Here is the footage of the Prize Lecture Oliver Hart delivered on 8 December 2016 at Stockholm University.
Writing an intellectual biography of Richard Posner is a formidable task. Becoming acquainted with his output alone means getting through over 3000 of Posner's judicial opinions, reading more than fifty of his books, and about five hundred scholarly papers. William Dominarski took up the gauntlet and has written the first full-length biography of the 77-year old Promethean of Law and Economics. The book is available here. Some (somewhat mixed) reviews here and here.
A pdf version of the latest edition (6th) of the classic textbook by Robert D. Cooter and Thomas Ulen has been generously posted online and is available for free download here.
Interestingly, the authors announced that they intend the textbook to become a living document with incremental changes, updates and supporting materials to follow continuously:
Here is a footage of judge Guido Calabresi (Yale Law School) discussing his life and his new book The Future of Law and Economics: Essays in Reform and Recollection. The event took place on February 1, 2016 at the National Constitution Center.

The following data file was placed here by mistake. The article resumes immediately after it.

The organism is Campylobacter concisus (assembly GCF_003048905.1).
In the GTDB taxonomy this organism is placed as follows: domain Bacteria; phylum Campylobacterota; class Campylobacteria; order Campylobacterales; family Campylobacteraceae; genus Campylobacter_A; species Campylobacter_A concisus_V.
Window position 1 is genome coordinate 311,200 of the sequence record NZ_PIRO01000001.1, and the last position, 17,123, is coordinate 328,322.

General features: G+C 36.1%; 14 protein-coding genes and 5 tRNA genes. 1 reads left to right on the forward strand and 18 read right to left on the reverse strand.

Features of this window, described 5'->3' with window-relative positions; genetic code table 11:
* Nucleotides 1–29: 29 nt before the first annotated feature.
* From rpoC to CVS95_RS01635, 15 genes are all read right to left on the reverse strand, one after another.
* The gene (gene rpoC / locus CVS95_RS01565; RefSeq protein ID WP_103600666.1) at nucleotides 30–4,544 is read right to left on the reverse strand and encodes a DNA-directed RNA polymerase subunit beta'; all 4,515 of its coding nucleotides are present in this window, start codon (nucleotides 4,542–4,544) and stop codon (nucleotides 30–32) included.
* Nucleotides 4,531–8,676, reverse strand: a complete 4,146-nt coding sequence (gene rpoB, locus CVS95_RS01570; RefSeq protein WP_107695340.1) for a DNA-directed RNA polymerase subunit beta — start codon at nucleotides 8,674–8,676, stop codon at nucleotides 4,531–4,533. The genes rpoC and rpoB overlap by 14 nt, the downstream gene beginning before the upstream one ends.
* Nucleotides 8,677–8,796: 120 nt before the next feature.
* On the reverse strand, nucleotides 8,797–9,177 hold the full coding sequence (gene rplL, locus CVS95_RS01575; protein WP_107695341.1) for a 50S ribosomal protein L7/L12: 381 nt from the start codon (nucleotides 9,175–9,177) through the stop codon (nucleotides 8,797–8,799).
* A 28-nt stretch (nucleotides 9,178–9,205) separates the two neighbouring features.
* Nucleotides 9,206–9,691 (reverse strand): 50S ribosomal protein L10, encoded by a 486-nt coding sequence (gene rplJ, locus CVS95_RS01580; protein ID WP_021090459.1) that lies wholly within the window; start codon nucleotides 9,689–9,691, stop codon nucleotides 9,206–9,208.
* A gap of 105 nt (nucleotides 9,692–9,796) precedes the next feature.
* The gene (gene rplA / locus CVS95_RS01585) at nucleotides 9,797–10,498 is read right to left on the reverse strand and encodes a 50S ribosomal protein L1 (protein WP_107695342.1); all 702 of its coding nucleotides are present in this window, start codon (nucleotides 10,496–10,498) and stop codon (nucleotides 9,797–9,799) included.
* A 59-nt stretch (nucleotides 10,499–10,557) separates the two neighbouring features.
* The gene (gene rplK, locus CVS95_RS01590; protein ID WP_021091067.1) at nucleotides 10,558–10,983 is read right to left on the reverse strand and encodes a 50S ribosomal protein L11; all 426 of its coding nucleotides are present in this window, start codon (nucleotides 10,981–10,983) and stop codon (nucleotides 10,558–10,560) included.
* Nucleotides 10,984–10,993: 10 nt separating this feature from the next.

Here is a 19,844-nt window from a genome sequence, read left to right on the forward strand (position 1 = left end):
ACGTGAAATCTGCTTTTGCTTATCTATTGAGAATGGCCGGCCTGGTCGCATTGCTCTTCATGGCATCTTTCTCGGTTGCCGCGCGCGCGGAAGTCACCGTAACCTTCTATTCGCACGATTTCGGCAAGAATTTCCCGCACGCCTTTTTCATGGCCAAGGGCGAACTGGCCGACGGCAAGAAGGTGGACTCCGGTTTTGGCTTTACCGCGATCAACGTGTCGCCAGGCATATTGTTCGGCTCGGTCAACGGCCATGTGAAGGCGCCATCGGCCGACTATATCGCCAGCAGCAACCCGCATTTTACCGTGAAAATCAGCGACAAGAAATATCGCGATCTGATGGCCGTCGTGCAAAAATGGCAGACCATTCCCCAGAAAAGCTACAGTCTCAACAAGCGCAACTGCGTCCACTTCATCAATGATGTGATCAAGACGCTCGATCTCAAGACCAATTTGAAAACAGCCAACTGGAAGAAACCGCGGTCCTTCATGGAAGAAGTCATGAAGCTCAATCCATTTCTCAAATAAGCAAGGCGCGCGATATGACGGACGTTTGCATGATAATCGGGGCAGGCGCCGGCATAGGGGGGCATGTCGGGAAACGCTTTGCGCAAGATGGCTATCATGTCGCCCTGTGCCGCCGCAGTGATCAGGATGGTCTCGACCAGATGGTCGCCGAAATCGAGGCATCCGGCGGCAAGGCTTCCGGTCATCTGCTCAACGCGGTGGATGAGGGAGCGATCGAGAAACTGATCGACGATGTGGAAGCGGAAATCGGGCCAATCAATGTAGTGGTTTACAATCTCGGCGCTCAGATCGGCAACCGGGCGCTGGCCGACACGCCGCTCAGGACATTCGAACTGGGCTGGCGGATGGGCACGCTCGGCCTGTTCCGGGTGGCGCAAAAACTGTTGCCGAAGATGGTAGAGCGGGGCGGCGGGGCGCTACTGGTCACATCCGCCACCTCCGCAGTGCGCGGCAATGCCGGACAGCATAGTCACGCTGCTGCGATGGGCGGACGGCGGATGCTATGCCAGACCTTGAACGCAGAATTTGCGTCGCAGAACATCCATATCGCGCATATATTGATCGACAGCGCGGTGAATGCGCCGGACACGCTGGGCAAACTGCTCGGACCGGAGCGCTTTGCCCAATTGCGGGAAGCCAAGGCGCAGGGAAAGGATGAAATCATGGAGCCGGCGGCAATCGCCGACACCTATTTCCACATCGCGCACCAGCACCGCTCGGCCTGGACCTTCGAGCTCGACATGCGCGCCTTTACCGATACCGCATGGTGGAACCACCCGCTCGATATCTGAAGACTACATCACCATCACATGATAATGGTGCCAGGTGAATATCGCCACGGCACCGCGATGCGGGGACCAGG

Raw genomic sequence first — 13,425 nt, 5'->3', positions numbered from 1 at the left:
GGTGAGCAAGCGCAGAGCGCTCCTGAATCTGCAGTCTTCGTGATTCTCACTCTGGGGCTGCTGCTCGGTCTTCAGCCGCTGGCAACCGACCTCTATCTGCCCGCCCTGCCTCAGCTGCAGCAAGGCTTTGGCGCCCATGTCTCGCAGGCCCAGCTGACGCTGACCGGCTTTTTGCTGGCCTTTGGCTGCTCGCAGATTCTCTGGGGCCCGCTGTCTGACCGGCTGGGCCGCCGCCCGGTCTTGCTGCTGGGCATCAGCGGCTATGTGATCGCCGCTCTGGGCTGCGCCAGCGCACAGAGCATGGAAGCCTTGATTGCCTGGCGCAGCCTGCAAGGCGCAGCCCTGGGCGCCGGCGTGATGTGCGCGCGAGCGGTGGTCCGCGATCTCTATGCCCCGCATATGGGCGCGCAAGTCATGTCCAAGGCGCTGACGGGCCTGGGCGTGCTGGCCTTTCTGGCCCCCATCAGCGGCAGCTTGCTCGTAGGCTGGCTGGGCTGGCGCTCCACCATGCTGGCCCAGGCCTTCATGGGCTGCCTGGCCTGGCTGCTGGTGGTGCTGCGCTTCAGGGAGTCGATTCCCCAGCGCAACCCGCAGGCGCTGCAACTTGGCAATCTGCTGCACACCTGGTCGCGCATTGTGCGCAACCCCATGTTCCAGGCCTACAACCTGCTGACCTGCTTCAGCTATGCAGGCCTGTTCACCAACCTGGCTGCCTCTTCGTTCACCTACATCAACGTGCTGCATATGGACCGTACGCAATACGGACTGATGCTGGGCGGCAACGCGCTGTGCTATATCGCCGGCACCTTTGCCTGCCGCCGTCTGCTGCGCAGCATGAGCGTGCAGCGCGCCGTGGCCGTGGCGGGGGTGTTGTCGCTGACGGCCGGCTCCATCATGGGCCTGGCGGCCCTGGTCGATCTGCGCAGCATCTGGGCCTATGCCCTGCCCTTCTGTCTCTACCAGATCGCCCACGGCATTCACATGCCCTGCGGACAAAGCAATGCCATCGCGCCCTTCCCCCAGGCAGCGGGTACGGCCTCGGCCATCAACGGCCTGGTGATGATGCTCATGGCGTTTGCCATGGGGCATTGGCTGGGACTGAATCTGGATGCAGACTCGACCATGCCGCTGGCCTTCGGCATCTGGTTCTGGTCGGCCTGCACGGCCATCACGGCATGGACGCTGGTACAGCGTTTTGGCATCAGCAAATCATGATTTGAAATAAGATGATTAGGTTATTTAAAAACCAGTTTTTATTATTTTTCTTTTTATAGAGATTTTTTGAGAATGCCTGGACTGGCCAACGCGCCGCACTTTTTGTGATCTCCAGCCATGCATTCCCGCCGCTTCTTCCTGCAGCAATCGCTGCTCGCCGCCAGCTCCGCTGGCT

The discussion, moderated by Michael J. Gerhardt (the University of North Carolina School of Law), is more a collection of anecdotes than a book presentation.
Some gems from the lecture:
Orin Kerr (George Washington University Law School), writing for the Volokh Conspiracy, reports some interesting statistics on average productivity (in articles per year) and average citation rates (in journal citations per year) of the law professors at different career stages. Data includes all law faculty at the “top 16″ schools and comes from the recent paper by James Cleith Phillips (Berkely Law).
In the times of the great collapse in law school applications, the widely criticized US News law school rankings seem to be helping lower-ranked schools to stay afloat. Sounds counterintuitive? Usually, rankings should make it harder for the schools at the bottom. Ian Ayres, from Yale Law School, has an intriguing, data-backed explanation for this dynamic.
In short, with the decline of the number of applicants, the top law schools cannot simply lower their admission standards for the fear of lowering their ranking:
The Univeristy of Chicago Law School invites applications for the Fellowship in Behavioral Law and Economics. It is a one-year appointment at the rank of Instructor, to begin July 1 or August 1, 2016. Applications will be considered until the position is filled, or until June 30, 2016, whichever comes first.
From the description:
The book is availabe here. From the back cover:
Judges and legal scholars talk past one another, if they have any conversation at all. Academics couch their criticisms of judicial decisions in theoretical terms, which leads many judges―at the risk of intellectual stagnation―to dismiss most academic discourse as opaque and divorced from reality. In Divergent Paths, Richard Posner turns his attention to this widening gap within the legal profession, reflecting on its causes and consequences and asking what can be done to close or at least narrow it.
In a recent article for Slate.com, Eric Posner argues for First Amendment restrictions, due to the threat of ISIS propagandizing. Posner writes: